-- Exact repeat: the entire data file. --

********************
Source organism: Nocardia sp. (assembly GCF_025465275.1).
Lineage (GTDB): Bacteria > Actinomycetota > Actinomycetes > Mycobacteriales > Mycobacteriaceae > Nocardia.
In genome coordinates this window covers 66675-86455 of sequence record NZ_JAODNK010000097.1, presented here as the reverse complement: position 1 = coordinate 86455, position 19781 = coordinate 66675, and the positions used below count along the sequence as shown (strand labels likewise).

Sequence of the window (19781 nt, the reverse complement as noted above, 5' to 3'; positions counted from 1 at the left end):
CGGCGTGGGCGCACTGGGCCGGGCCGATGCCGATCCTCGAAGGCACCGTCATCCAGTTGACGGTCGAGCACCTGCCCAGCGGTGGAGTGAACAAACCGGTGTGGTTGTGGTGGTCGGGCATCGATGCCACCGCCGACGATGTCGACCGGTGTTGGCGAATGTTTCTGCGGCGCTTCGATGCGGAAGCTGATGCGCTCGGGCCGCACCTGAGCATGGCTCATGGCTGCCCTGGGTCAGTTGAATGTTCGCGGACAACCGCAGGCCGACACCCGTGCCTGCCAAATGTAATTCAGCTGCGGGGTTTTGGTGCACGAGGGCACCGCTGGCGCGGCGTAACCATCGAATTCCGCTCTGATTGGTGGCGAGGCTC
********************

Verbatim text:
Source organism: Nocardia sp. (assembly GCF_025465275.1).
Lineage (GTDB): Bacteria > Actinomycetota > Actinomycetes > Mycobacteriales > Mycobacteriaceae > Nocardia.
In genome coordinates this window covers 66675-86455 of sequence record NZ_JAODNK010000097.1, presented here as the reverse complement: position 1 = coordinate 86455, position 19781 = coordinate 66675, and the positions used below count along the sequence as shown (strand labels likewise).

Sequence of the window (19781 nt, the reverse complement as noted above, 5' to 3'; positions counted from 1 at the left end):
CGGCGTGGGCGCACTGGGCCGGGCCGATGCCGATCCTCGAAGGCACCGTCATCCAGTTGACGGTCGAGCACCTGCCCAGCGGTGGAGTGAACAAACCGGTGTGGTTGTGGTGGTCGGGCATCGATGCCACCGCCGACGATGTCGACCGGTGTTGGCGAATGTTTCTGCGGCGCTTCGATGCGGAAGCTGATGCGCTCGGGCCGCACCTGAGCATGGCTCATGGCTGCCCTGGGTCAGTTGAATGTTCGCGGACAACCGCAGGCCGACACCCGTGCCTGCCAAATGTAATTCAGCTGCGGGGTTTTGGTGCACGAGGGCACCGCTGGCGCGGCGTAACCATCGAATTCCGCTCTGATTGGTGGCGAGGCTC